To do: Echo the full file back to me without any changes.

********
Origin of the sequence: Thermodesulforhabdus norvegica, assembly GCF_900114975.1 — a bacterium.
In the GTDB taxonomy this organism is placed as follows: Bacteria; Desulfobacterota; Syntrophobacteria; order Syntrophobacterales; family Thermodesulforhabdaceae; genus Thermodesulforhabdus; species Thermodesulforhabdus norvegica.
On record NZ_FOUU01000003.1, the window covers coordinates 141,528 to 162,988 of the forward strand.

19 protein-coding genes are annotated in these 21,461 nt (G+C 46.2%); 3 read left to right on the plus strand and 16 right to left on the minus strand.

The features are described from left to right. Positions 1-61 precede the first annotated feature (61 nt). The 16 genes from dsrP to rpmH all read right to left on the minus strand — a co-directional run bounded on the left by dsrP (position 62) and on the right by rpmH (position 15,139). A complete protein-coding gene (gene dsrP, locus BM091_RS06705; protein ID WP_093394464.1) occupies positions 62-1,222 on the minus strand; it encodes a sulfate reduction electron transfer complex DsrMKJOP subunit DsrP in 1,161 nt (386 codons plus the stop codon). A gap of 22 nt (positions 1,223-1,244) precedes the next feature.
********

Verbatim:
Origin of the sequence: Thermodesulforhabdus norvegica, assembly GCF_900114975.1 — a bacterium.
In the GTDB taxonomy this organism is placed as follows: Bacteria; Desulfobacterota; Syntrophobacteria; order Syntrophobacterales; family Thermodesulforhabdaceae; genus Thermodesulforhabdus; species Thermodesulforhabdus norvegica.
On record NZ_FOUU01000003.1, the window covers coordinates 141,528 to 162,988 of the forward strand.

19 protein-coding genes are annotated in these 21,461 nt (G+C 46.2%); 3 read left to right on the plus strand and 16 right to left on the minus strand.

The features are described from left to right. Positions 1-61 precede the first annotated feature (61 nt). The 16 genes from dsrP to rpmH all read right to left on the minus strand — a co-directional run bounded on the left by dsrP (position 62) and on the right by rpmH (position 15,139). A complete protein-coding gene (gene dsrP, locus BM091_RS06705; protein ID WP_093394464.1) occupies positions 62-1,222 on the minus strand; it encodes a sulfate reduction electron transfer complex DsrMKJOP subunit DsrP in 1,161 nt (386 codons plus the stop codon). A gap of 22 nt (positions 1,223-1,244) precedes the next feature.